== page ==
Toyota has announced the recall of nearly a million vehicles in the United States, split between two campaigns.
The larger of the two is for the Prius – specifically, the 2010-14 Prius and 2012-14 Prius V. The problem affecting these dedicated hybrid vehicles is with their Intelligent Power Module in the inverter, which could be inundated with “excessive voltage” and cause the entire powertrain to shut down and the vehicle to stall.
The issue affects an estimated 807,329 vehicles in the United States, which represents the vast majority of Prius family vehicles that Toyota sold here over the course of the model years in question. So if you have a 2010-14 Prius or Prius V in your driveway, you can expect to hear from the manufacturer to arrange a time to bring your vehicle in to your local dealer and have the ECU updated.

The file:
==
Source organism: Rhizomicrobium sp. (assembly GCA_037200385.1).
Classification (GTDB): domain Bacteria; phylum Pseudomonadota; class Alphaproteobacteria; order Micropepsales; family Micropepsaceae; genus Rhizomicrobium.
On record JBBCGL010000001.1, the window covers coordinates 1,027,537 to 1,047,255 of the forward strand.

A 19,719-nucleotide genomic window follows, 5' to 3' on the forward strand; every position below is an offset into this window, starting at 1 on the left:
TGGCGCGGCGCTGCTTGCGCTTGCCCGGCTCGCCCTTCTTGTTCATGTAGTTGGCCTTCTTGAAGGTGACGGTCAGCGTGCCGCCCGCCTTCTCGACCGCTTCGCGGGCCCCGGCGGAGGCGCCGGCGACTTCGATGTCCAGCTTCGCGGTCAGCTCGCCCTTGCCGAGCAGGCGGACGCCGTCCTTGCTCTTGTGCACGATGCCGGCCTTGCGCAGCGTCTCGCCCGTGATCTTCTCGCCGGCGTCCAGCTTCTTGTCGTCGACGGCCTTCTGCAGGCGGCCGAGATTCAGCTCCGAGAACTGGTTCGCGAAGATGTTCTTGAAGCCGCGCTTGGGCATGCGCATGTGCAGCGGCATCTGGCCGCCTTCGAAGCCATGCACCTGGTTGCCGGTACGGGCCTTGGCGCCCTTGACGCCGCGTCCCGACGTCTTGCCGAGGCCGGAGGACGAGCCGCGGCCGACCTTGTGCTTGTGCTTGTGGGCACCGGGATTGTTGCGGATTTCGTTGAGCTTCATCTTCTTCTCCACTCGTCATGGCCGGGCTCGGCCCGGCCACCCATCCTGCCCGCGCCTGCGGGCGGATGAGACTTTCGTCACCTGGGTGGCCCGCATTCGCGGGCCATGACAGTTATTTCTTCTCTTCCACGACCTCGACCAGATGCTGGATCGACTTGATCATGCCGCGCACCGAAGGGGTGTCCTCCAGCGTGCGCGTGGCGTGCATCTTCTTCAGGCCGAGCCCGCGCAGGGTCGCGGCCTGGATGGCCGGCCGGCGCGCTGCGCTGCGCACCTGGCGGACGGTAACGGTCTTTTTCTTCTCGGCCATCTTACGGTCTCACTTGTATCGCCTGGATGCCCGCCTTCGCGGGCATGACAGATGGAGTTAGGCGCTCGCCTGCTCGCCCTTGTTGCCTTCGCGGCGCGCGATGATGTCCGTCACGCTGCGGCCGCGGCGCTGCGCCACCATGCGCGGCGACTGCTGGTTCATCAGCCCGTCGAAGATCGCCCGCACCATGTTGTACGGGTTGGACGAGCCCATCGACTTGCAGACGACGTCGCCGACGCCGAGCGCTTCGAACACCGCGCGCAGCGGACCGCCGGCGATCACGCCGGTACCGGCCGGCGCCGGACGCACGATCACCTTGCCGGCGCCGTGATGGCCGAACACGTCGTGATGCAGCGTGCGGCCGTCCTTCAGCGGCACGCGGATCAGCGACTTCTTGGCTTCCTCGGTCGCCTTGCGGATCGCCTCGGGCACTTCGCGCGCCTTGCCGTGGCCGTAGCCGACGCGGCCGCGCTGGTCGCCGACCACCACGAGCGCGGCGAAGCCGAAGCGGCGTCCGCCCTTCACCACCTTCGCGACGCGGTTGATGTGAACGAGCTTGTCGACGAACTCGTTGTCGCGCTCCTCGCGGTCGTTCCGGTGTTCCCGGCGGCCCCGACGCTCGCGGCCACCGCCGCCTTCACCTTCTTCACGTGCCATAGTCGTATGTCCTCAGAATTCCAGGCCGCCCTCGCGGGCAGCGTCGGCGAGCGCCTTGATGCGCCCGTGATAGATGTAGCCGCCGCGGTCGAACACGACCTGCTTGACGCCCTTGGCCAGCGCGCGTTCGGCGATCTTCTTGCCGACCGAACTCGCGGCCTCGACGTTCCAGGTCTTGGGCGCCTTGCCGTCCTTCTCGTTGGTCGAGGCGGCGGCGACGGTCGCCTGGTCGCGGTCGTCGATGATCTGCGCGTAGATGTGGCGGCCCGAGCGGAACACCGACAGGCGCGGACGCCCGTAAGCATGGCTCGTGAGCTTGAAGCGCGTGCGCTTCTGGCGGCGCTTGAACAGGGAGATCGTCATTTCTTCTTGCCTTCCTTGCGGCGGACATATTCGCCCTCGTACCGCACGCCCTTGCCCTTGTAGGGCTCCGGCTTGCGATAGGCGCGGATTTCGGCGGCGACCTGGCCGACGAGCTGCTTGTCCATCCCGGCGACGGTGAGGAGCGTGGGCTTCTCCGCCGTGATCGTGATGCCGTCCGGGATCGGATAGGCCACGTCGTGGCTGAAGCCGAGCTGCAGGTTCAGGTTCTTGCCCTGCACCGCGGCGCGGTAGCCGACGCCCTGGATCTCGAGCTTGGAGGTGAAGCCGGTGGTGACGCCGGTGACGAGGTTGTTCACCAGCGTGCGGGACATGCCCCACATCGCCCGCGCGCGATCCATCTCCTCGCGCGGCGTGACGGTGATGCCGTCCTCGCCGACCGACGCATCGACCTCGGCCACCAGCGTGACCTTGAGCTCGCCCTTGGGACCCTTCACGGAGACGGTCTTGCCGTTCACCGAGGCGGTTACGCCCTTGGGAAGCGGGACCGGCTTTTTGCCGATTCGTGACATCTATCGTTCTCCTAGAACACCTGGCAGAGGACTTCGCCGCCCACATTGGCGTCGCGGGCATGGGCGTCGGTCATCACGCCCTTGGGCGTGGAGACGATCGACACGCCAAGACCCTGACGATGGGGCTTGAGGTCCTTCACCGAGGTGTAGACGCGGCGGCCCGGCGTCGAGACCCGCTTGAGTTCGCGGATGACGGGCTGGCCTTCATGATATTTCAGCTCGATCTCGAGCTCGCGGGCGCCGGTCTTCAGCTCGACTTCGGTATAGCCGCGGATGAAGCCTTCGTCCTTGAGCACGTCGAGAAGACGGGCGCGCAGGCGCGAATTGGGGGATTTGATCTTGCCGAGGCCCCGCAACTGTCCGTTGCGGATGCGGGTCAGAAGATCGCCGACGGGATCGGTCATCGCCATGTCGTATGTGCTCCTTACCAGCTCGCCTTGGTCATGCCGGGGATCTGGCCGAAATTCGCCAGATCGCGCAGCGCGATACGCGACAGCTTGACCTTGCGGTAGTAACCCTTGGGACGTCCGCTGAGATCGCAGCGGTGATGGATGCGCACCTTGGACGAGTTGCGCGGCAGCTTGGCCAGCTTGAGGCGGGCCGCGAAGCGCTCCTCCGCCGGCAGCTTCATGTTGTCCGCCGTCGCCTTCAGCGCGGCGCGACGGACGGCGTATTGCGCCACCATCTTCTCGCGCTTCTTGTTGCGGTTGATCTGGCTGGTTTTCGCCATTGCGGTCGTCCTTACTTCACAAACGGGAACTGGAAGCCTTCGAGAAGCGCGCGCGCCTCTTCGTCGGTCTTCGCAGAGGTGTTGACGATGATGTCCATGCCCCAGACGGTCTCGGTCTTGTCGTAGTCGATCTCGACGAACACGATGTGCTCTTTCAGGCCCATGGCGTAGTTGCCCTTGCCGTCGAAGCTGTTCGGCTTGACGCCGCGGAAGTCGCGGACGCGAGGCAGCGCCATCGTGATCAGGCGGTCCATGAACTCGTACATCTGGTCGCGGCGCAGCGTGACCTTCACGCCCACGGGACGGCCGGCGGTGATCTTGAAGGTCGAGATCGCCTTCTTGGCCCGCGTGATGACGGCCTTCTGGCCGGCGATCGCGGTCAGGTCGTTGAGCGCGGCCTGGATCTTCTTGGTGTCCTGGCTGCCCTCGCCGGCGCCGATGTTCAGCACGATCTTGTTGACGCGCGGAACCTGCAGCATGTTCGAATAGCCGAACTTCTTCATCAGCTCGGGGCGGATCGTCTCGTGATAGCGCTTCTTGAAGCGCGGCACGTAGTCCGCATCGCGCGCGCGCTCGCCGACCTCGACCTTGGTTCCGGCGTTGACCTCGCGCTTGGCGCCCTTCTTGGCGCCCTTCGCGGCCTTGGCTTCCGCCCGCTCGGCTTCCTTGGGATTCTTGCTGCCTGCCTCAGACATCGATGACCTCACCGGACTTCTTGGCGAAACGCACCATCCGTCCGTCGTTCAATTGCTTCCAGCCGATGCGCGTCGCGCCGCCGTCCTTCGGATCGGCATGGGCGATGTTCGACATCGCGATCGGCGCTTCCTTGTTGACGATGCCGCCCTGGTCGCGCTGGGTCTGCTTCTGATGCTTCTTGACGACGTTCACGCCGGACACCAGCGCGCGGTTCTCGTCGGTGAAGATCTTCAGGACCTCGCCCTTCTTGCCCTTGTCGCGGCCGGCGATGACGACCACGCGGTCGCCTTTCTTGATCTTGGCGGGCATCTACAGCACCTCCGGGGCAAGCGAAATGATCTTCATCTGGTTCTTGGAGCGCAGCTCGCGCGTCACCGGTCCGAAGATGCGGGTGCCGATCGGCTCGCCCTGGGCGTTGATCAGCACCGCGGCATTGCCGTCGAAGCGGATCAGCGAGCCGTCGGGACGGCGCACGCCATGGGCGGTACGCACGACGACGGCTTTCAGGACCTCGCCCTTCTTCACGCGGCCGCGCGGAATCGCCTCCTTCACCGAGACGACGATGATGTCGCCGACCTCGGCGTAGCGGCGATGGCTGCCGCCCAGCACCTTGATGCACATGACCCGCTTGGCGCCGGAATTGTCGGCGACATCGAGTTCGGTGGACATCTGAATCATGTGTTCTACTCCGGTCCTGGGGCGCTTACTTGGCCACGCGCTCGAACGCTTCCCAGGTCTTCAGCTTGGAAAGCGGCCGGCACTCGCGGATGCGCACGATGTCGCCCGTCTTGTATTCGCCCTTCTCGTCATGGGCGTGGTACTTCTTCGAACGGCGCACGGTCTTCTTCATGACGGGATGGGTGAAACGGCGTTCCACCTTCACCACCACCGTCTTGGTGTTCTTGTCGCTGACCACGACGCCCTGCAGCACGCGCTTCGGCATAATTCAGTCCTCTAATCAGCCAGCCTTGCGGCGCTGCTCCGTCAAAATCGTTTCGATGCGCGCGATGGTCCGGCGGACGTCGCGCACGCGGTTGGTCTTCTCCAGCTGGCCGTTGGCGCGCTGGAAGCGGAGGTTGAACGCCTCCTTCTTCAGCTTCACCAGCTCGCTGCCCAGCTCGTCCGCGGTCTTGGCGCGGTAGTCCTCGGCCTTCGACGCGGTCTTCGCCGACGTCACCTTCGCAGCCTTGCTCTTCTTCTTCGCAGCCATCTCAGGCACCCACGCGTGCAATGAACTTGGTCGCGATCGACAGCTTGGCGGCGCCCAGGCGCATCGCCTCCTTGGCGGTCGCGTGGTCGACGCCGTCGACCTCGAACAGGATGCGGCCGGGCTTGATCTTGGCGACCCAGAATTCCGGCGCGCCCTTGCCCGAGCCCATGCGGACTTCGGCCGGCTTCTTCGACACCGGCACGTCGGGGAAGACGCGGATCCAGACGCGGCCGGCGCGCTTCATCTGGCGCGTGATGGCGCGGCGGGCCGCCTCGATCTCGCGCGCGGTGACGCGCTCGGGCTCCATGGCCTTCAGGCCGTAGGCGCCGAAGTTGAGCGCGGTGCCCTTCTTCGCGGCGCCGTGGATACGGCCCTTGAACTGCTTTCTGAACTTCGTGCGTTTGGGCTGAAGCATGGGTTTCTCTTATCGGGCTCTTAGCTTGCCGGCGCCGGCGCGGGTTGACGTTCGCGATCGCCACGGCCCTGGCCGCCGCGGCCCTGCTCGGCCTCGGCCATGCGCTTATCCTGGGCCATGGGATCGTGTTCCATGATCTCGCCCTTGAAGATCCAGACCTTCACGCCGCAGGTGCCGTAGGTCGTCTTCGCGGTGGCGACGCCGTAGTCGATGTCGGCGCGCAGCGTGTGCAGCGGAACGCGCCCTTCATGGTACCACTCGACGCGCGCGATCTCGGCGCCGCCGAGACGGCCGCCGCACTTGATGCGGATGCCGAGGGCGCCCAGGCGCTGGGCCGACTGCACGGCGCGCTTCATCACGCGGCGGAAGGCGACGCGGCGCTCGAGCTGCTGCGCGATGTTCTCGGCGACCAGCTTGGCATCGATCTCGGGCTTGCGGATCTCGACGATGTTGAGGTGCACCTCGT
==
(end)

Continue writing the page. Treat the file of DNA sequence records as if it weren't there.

The second recall affects a smaller number (but greater variety) of Toyota vehicles – namely the 2018-19 Tundra and Seqouia and the 2019 Avalon and Avalon Hybrid. The problem here comes down to the airbag control unit, which could malfunction and fail to deploy the airbags in the event of a collision. A total of 168,187 vehicles will need to be brought in under this recall to have their airbag ECUs reprogrammed. That number pretty well matches the number of Tundras, Sequoias, and Avalons that Toyota sold in the US last year.
The combined number of vehicles affected under the two recall campaigns comes to 975,516. Last week Toyota issued another recall for the rear axle on the C-HR, but that only affected 700 vehicles.